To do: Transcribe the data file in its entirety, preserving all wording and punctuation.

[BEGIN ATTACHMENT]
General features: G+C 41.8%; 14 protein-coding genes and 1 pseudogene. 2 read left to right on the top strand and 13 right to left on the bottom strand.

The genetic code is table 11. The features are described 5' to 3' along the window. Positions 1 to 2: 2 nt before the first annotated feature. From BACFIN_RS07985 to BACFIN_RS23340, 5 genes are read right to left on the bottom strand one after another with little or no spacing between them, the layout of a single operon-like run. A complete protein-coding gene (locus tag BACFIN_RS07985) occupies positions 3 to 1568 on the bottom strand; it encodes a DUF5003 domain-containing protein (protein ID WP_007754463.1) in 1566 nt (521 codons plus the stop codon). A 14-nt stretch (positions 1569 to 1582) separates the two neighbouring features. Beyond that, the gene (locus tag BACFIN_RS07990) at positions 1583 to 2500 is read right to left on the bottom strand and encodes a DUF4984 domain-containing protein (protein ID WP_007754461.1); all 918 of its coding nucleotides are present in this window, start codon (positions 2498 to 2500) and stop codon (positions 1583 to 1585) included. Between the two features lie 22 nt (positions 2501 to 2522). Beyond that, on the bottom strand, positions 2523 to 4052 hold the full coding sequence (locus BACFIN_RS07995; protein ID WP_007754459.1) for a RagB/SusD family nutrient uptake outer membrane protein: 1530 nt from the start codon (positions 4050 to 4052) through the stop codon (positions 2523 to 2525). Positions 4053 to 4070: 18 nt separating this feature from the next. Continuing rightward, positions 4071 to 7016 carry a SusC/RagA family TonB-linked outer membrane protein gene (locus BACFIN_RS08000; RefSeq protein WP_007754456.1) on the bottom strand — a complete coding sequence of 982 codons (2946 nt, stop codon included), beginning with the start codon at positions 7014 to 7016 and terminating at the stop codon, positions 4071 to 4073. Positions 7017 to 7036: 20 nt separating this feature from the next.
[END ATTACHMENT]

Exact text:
General features: G+C 41.8%; 14 protein-coding genes and 1 pseudogene. 2 read left to right on the top strand and 13 right to left on the bottom strand.

The genetic code is table 11. The features are described 5' to 3' along the window. Positions 1 to 2: 2 nt before the first annotated feature. From BACFIN_RS07985 to BACFIN_RS23340, 5 genes are read right to left on the bottom strand one after another with little or no spacing between them, the layout of a single operon-like run. A complete protein-coding gene (locus tag BACFIN_RS07985) occupies positions 3 to 1568 on the bottom strand; it encodes a DUF5003 domain-containing protein (protein ID WP_007754463.1) in 1566 nt (521 codons plus the stop codon). A 14-nt stretch (positions 1569 to 1582) separates the two neighbouring features. Beyond that, the gene (locus tag BACFIN_RS07990) at positions 1583 to 2500 is read right to left on the bottom strand and encodes a DUF4984 domain-containing protein (protein ID WP_007754461.1); all 918 of its coding nucleotides are present in this window, start codon (positions 2498 to 2500) and stop codon (positions 1583 to 1585) included. Between the two features lie 22 nt (positions 2501 to 2522). Beyond that, on the bottom strand, positions 2523 to 4052 hold the full coding sequence (locus BACFIN_RS07995; protein ID WP_007754459.1) for a RagB/SusD family nutrient uptake outer membrane protein: 1530 nt from the start codon (positions 4050 to 4052) through the stop codon (positions 2523 to 2525). Positions 4053 to 4070: 18 nt separating this feature from the next. Continuing rightward, positions 4071 to 7016 carry a SusC/RagA family TonB-linked outer membrane protein gene (locus BACFIN_RS08000; RefSeq protein WP_007754456.1) on the bottom strand — a complete coding sequence of 982 codons (2946 nt, stop codon included), beginning with the start codon at positions 7014 to 7016 and terminating at the stop codon, positions 4071 to 4073. Positions 7017 to 7036: 20 nt separating this feature from the next.